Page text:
June 11, 2007

Pink feather boas everywhere!

Three nights, 18 hours of sleep. Was it worth it? After all the angst and agita, YES!

We threw one kick-ass reunion -- the best ever (Alice says modestly). My reunion co-chairs and I each played to our strength -- mine, writing/editing, taste-testing caterers, and commandeering on-campus transport; my two friends gathered great swag, put together astounding evenings of dinner and dancing, exquisitely timed our music, drinks, and overall partying. It was a year's work, some of it seemingly without thanks until the Saturday evening toasts, but the payoff was grand. Our class, as they say, rocked.

The class of 1982 paraded behind a banner complete with hot pink sequins, black studded leather, pink mylar fringe, and all manner of textured exotic print fabrics. We wore our hats, our T-shirts, our pink feather boas, our temporary tattoos. No one looked better or more festive than we did.

Twenty-five years down the road, and we're still here -- mostly better, kinder, and happier than when we were handed our diplomas. No one acted awkward, even after encountering blush-making acquaintanceships from decades ago. A few, sadly, had grown affected: one in particular had acquired a British accent within the past 10 years, while every other American who lived in London spoke in tones I recognized, even our class's most (in)famous representative.

It was wonderful to connect with people I didn't know in college, to exchange confidences, wish we had known one another sooner. What artifice we once hid behind has disappeared, and I spent time with people who were far more real, thoughtful, and substantive than I could have imagined (or been) 25 years ago. We danced to the same music, less inhibited (if that is possible) than we were at a younger age. I am exceedingly grateful to have the opportunity to know these people, to share my life story with those I would be proud to call my friends.

A good time was had by all and then some. Not until yesterday morning did my body announce its age: too much dancing, too little sleep, too much to drink, many intense conversations of a length we rarely have the luxury to indulge -- none of us knows how we managed four years of it; after two nights, we were exhausted. When recapturing our youth, chronological age didn't stand a chance, except to catch us unaware when we awoke on Sunday.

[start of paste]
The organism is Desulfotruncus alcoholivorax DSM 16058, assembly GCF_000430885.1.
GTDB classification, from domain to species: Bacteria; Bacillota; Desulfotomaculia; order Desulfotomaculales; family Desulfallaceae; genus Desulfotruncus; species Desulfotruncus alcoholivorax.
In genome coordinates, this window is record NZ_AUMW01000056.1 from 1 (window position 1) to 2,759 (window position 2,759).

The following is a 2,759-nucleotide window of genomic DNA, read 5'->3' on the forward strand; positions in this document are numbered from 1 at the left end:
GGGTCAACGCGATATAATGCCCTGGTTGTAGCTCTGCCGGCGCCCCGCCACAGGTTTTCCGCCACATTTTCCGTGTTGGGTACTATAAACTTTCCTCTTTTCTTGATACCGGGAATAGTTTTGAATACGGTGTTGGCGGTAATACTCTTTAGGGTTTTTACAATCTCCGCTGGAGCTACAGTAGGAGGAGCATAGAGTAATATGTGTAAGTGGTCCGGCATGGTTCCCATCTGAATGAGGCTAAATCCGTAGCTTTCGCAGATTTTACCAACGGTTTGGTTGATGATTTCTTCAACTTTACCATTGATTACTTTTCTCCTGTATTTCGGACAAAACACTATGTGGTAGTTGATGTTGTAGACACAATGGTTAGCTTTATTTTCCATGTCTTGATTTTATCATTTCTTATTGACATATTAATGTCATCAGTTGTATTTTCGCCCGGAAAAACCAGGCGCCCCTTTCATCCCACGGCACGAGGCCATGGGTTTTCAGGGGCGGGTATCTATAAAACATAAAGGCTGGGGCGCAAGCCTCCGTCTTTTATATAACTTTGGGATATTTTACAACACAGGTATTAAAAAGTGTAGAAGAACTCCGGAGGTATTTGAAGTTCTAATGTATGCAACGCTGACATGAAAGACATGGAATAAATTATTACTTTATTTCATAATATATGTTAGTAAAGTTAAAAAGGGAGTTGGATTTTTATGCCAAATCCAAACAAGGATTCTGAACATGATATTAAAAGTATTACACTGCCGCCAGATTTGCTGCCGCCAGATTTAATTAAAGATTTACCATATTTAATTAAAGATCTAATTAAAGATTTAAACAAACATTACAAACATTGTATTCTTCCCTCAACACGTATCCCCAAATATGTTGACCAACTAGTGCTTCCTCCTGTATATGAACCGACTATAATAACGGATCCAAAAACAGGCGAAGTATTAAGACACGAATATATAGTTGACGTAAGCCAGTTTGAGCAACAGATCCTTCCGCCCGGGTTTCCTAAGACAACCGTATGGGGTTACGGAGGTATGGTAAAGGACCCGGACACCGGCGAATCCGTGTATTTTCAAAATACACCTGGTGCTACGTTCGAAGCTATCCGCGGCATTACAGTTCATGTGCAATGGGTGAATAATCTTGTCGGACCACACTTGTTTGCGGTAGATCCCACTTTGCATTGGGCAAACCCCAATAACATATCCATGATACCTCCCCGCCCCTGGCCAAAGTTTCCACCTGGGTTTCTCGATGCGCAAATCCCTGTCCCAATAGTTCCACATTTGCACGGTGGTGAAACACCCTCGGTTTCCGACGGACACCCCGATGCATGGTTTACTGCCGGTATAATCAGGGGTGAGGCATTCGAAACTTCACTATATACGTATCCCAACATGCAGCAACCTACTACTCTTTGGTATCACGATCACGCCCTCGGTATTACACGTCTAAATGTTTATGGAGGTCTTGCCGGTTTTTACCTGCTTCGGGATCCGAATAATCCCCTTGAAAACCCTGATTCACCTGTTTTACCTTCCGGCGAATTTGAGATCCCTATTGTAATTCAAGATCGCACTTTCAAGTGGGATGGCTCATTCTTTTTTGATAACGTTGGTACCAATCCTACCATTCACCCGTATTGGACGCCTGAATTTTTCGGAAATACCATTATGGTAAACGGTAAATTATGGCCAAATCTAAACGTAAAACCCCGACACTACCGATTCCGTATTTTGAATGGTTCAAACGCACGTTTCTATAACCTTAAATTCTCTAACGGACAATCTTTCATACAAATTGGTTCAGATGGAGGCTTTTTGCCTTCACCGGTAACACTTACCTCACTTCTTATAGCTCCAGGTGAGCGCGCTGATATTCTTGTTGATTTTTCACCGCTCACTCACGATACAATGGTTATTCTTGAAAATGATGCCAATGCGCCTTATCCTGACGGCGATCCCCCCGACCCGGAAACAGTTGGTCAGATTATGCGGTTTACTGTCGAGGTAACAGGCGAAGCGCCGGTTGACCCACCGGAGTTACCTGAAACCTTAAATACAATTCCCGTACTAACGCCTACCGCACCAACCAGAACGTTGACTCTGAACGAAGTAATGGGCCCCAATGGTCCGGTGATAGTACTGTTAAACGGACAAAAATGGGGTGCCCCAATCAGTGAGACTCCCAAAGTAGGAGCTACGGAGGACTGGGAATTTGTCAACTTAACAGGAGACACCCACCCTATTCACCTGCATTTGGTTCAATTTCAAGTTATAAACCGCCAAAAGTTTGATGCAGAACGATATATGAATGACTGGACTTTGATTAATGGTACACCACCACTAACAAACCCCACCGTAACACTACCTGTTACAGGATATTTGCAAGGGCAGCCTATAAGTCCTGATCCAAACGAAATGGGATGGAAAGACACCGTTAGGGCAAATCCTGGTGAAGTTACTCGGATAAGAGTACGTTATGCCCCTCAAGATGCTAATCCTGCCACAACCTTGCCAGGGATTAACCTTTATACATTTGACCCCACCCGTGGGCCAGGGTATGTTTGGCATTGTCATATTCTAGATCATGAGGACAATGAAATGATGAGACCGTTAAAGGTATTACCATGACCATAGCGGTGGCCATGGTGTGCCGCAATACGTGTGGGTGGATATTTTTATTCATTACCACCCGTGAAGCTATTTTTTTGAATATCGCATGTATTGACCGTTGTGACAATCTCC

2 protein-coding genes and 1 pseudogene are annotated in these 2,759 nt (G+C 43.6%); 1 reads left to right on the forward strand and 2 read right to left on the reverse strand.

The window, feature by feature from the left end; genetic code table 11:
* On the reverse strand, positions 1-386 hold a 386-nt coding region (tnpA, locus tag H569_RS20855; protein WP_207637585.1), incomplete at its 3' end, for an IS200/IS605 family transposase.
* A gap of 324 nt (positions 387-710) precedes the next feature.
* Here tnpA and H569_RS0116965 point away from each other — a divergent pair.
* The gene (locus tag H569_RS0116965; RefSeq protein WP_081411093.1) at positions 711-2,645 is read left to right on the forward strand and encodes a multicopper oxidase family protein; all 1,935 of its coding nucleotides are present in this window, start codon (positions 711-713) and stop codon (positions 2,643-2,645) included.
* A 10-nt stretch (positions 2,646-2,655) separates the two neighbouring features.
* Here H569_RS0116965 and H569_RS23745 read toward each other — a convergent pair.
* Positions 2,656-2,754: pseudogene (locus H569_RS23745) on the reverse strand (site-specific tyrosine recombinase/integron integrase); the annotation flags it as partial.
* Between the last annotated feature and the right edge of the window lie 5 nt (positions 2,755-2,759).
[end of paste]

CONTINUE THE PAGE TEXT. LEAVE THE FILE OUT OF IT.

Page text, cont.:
Eight of us sat on a blanket in the quad where we once sunbathed on Friday night, watching fireworks from afar, confessing various exploits: one friend reminisced about how she had to rearrange her class schedule so that she didn't take classes from the professor with whom she was having an affair; another classmate recalled having sex in a phone booth in the center of town.

Swilling wine from a bottle, we agreed that what was said on that blanket will stay on that blanket. Though everyone conceded I won the prize for outrageousness: when I was 36, I slept with a woman half my age -- in a dorm on campus.

The Croquet Player and I had the rendez-vous I had anticipated, and he seemed not to mind wearing my lipstick kiss for a day. We did realize one difference between our college years and present day: two people of a certain age cannot sleep well on a single bed, particularly one whose mattress is charitably described as "hospital quality."

We were together the night before the reunion officially began -- given how the dormitory hallways echo, our timing was perfect. Yes, we regressed, but not completely. After 27 years we know everything about each other, and time will never erase that. Yes, he kept trying to shut me up in public, but I borrowed his cell phone overnight to tease and confuse him, returning it in exchange for favors I have yet to call in.

I was reminded that my ability to write is a gift that I need to use, and the stories I have to tell have a place not only on the blog but perhaps also in print for the world to see. I need to write a memoir of my family, revisit and reclaim the past so I can move beyond it. Thus far, I have the opening line:

"On the beach in Haiti during my senior year in high school, my rolling papers disappeared Christmas eve. I realized my father had appropriated them, but little did I know the harbinger that represented."

The campus set off alarms from decades past in my brain: I have not had a migraine so excruciating in more years than I can remember. (In college, I would awaken in the middle of the night, screaming in pain, then medicate myself and pace the halls, crying with pain. I was not every one's favorite neighbor.) Still and again, that seems to be the price I pay, not while I am anxious and stressed beforehand, but Saturday night, after dinner and dancing, when I had the chance to relax, when I realized how successful the reunion felt.

Then, it was too much for my synapses. Those neurotransmitters that had been most cooperative beforehand chose a moment to snap, and several rounds of narcotics were needed to restore my equilibrium.

Now I have returned to Wonderland, with a camera documenting my weekend, and new, happy and astonishing memories to carry with me. "Only connect," E.M. Forster wrote. That we did, with a flourish and pink feathers everywhere.

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Blogger The Misanthrope said...

You truly do have a gift for writing, which is painfully obvious to someone like me.

Your reunion sounds great, I would have liked to have been your class, but I am afraid I would have never been accepted into your group. I was far too dimwitted.

1:28 PM  

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